But now, in elderhood, balance broadens significantly. The ones we already know are still important. But now the balance that also matters is between living well at the same time that we know viscerally that we are going to die. The balance is between knowing when to hold on and when to let go because time grows shorter. It’s about embracing patience and frustration with equal calm. It’s a balance between free-floating fear and knowing that we will come through any present difficulty because we have come through so many already.

 

Not to mention our physical balance! “Keep moving” takes on a new significance. Now it means the difference between independence and dependence, which becomes its own kind of balance then, doesn’t it?! Refusing to be intimate friends with my recliner has become a hilarious but nonetheless deadly serious life goal…

 

5. Mystery isn’t just found in novels. Save room for mystery.

We don’t have to know everything! That goes against all my life training, from childhood to elderhood. We are created with an insatiable curiosity about life. Many of us never lose it. There is still so much yet for us to know, and thank goodness we still have deep wells of rampant curiosity all around us.

 

BUT – unanswered mystery also keeps us more deeply alive to life!

 

Richard Rohr, a Catholic priest, spiritual writer and founder of the Center for Action and Contemplation in Albuquerque, New Mexico, stays open to mystery even as he stays open to life in all its wonders. “This life journey,” he says, “has led me to love mystery and not feel the need to change it or make it unmysterious. This has put me at odds with many other believers I know who seem to need explanations for everything.”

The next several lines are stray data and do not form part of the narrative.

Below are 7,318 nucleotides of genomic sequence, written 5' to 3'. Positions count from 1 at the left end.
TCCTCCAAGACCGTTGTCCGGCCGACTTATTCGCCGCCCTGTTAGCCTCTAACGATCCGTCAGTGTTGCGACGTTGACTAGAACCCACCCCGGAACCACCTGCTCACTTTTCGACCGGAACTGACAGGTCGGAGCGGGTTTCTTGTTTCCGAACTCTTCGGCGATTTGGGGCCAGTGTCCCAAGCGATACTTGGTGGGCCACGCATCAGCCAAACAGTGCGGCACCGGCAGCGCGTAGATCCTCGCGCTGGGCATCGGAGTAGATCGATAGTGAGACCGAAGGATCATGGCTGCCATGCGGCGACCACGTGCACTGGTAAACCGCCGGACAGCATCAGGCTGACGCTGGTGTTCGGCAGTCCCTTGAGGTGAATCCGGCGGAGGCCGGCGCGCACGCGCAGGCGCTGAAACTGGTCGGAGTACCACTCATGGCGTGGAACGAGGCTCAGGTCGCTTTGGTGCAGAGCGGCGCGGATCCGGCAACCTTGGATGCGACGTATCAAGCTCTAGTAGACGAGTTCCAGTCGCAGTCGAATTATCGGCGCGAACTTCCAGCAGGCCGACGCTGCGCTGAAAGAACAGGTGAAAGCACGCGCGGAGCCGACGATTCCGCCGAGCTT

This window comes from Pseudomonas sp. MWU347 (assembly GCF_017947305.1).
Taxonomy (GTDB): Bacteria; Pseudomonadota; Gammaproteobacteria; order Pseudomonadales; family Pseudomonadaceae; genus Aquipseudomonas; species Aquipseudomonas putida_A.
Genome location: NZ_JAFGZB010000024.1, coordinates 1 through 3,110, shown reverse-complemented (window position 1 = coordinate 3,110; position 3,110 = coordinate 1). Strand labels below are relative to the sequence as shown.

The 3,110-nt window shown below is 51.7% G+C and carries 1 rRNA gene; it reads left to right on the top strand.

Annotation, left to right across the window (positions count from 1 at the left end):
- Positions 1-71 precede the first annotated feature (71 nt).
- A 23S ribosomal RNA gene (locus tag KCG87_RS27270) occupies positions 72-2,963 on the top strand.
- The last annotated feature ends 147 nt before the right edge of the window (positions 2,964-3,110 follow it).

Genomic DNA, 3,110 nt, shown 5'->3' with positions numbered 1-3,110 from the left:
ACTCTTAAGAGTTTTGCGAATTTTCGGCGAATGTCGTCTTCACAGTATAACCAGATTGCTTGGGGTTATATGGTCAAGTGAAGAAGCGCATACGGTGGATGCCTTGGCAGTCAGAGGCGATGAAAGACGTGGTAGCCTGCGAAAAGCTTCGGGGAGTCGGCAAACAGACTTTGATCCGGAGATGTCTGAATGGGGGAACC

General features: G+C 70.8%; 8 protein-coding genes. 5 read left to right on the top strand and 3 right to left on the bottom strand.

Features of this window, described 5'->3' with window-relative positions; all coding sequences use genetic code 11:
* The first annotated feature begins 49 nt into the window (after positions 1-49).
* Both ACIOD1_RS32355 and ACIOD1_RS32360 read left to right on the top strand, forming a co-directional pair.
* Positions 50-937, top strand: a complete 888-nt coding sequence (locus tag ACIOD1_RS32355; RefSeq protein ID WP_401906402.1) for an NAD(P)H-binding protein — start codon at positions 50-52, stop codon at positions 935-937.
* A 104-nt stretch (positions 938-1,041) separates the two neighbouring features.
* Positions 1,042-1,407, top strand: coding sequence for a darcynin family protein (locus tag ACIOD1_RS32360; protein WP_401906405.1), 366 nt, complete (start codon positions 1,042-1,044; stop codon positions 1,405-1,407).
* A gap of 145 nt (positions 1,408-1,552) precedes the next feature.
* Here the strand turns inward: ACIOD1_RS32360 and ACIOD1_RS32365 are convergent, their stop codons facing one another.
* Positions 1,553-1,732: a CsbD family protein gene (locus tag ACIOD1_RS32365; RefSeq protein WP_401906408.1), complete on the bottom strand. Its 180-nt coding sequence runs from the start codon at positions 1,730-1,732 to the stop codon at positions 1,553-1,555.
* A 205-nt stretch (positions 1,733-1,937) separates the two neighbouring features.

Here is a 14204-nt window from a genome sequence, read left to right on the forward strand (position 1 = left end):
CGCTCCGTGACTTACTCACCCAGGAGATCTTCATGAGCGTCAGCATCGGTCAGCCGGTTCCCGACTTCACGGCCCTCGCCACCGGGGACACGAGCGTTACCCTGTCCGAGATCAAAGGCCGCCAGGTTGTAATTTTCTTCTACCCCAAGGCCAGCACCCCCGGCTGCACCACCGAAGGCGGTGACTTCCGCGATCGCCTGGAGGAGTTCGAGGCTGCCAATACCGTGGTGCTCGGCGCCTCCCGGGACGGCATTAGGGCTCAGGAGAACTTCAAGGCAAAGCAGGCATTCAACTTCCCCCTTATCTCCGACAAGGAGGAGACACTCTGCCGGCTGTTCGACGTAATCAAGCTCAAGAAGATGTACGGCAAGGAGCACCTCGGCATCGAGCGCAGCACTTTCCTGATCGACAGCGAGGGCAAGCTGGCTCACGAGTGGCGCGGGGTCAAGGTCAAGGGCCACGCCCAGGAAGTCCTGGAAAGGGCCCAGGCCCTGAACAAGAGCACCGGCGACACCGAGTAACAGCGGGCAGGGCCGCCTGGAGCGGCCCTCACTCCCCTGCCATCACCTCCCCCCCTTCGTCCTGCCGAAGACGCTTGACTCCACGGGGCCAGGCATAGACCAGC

So the paradox: we demand to know that which we can never know. It can take a long time to let go and just let it be.

 

There will never be a fully satisfactory answer for why there is suffering. There will never be a relationship where we fully know another, no matter how deeply we may love them. There will never be a complete understanding of what God is like – or even whether God is. There is always mystery. Hold it reverently; let it be. It keeps us duly humble, even as it intrigues us.

 

6. Envy and jealousy can destroy those who carry their burden.

Learn to do battle with them at every turn. Wonderfully, they can become easier to let go of as we get older if we have grown into enough gratitude for the life that we have.

 

They fade away when we discover that our envy and jealousy have been rooted in what we wanted rather than in what we needed.

 

Love who you have become. Be grateful for what you do have. Find your deeper self, apart from the outer trappings of your life. You are the continuing mystery that you are meant to keep discovering in these wiser years.

 

No one can do it for you. It’s all part of the elder journey that saves us when we’re paying attention and still learning how to be astonished!

 

And I’m very okay with that.

 

“Elder Insights: Part 3” next week…

 

 

 

 

 

Chrissy is almost 70

Cousins at Madeline

I’m delighted to announce that I’ve lived into my 70’s for almost eight years now. #78 arrives in May.